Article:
Q&A with Cullen Morrison, Regional Sales Manager at YG-1
From the beginning of the COVID-19 pandemic, companies have been grappling with supply chain disruption. The virus started in China, where a lot of global companies have anchored their supply chains. Right away, companies started seeing longer lead times and suppliers failing to deliver on contracts.
There's been a lot of speculation that as a result, American companies are going to bring more of their supply chains on shore or near shore to North America:
“Using China as a hub...that model died this week, I think,” says Vladimir Signorelli, head of Bretton Woods Research, a macro investment research firm (Forbes).
Jason Premo, CEO of Acclaim Aerospace, a machine shop specializing in Swiss machining and aerospace components said, in a LinkedIn post, that he believes Mexico will be the biggest beneficiary.
Q: What do you think is going to be the result of the supply chain disruption brought on by COVID-19?
A: At the end of the day, cash is king. So American consumers and consumers around the world are obviously going to want to pay the lowest cost for the same or better quality. Being the lowest cost manufacturer is still important because a lot of people can't afford to pay up for something made in a certain area.
On the other hand, some of these customers can't wait. China was shut down due to the COVID-19 crisis. That reduced the number of castings coming in, putting pressure on manufacturers to get those parts elsewhere. They've had to make changes at least short-term. I think the question is, will that be the future?
I do think that Mexico and Latin America will be beneficiaries here. I have toured some very large manufacturing facilities in Mexico that operate just like any other high-end manufacturing plant.
Mexico also seems to be very open to foreign investment, with favorable tax rates, land prices and lower operating costs. And of course the logistics coming into the U.S. is quite a bit easier than trying to bring in goods from overseas. It's really hard to see where things will end up but I think that's a definite possibility.
Q: What are some other countries where high tech manufacturing is on the rise?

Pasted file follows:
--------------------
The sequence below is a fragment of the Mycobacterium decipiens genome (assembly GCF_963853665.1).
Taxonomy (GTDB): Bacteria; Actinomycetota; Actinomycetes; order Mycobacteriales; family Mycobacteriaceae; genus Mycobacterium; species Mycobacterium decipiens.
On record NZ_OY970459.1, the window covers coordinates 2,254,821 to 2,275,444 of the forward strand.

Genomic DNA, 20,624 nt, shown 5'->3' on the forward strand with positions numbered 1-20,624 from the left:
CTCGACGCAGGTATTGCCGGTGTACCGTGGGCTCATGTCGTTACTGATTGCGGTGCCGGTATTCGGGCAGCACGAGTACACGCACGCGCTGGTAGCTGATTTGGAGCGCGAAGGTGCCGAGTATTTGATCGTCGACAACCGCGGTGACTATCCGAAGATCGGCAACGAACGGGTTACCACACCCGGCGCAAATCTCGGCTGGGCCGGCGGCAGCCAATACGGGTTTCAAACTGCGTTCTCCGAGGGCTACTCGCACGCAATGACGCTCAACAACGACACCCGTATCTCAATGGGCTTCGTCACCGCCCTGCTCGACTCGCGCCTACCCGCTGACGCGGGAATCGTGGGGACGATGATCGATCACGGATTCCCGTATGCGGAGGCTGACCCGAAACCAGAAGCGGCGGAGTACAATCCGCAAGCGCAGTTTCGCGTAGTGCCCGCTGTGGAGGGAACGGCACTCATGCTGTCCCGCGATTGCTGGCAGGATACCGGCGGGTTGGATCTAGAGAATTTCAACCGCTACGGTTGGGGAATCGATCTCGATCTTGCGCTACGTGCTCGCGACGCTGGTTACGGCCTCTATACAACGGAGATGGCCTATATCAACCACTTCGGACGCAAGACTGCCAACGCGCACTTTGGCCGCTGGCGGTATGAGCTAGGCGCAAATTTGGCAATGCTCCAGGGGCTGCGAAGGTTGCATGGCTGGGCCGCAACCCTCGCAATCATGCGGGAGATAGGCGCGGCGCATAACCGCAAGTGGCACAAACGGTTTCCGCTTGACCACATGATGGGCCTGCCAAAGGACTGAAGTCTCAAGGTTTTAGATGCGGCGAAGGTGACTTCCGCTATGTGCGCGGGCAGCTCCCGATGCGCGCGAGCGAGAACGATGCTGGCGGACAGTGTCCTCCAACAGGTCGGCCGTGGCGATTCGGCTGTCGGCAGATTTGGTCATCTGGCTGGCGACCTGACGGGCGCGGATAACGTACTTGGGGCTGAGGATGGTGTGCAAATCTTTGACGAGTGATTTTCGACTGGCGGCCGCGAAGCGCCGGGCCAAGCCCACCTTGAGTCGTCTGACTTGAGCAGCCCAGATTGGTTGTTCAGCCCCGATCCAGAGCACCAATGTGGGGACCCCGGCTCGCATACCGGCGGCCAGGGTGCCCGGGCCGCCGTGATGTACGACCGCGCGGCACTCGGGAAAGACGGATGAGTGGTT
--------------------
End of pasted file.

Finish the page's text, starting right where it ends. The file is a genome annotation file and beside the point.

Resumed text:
A: Brazil and India are places where we see a trend of manufacturing coming on very strong. People are eager, they want to learn, and they want to do it. My company hosted some training webinars two weeks ago, and one third of the registrants were from India and from Brazil. They're not getting the training that they want locally yet, but they're eager to consume it because they have every other opportunity. My company and others are trying to bring more high technology to those markets.
Another location that hasn’t been mentioned as much is Eastern Europe. We're starting to see a lot more manufacturing move there as well because of costs. There's still a large pool of talent and high technology that's coming there. Overall, China is getting a lot more competition.
Q: What does all of this mean for U.S. manufacturing?
A: U.S. manufacturing is still doing very well, and automation could become an advantage for North American manufacturers. Especially when it comes to high production components – parts that are made by the millions – automation makes a huge difference. The cost of running a robot in the U.S. versus the cost of running a robot in China is similar. So now you're getting into all the other logistics costs, which can be lower for North American manufacturers than for overseas suppliers.
If major manufacturers diversify their supply chains away from China as a result of COVID-19, it will represent a continuation of a trend that was already underway in 2019. According to data published by Modern Machine Shop, global consumption of machine tools declined in 2019 to the lowest levels observed since 2010. However, amidst that decline, the U.S. and Mexico both grew their share of global machine tool consumption. Meanwhile, China’s consumption of machine tools declined by over 25% last year.